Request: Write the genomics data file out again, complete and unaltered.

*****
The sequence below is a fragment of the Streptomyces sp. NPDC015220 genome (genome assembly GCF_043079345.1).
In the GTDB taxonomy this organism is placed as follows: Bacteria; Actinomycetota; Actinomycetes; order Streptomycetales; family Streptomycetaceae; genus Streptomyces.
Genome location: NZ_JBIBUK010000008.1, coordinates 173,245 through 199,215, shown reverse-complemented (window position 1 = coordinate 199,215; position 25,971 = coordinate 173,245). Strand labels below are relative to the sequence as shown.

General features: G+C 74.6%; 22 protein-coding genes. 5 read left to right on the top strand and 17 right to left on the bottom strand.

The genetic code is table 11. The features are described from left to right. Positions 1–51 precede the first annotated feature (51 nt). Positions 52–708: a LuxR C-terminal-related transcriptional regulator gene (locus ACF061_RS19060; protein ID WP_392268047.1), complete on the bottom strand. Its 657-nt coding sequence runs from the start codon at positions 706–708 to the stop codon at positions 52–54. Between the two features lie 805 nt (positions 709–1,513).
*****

The sequence below is a fragment of the Streptomyces sp. NPDC015220 genome (genome assembly GCF_043079345.1).
In the GTDB taxonomy this organism is placed as follows: Bacteria; Actinomycetota; Actinomycetes; order Streptomycetales; family Streptomycetaceae; genus Streptomyces.
Genome location: NZ_JBIBUK010000008.1, coordinates 173,245 through 199,215, shown reverse-complemented (window position 1 = coordinate 199,215; position 25,971 = coordinate 173,245). Strand labels below are relative to the sequence as shown.

General features: G+C 74.6%; 22 protein-coding genes. 5 read left to right on the top strand and 17 right to left on the bottom strand.

The genetic code is table 11. The features are described from left to right. Positions 1–51 precede the first annotated feature (51 nt). Positions 52–708: a LuxR C-terminal-related transcriptional regulator gene (locus ACF061_RS19060; protein ID WP_392268047.1), complete on the bottom strand. Its 657-nt coding sequence runs from the start codon at positions 706–708 to the stop codon at positions 52–54. Between the two features lie 805 nt (positions 709–1,513).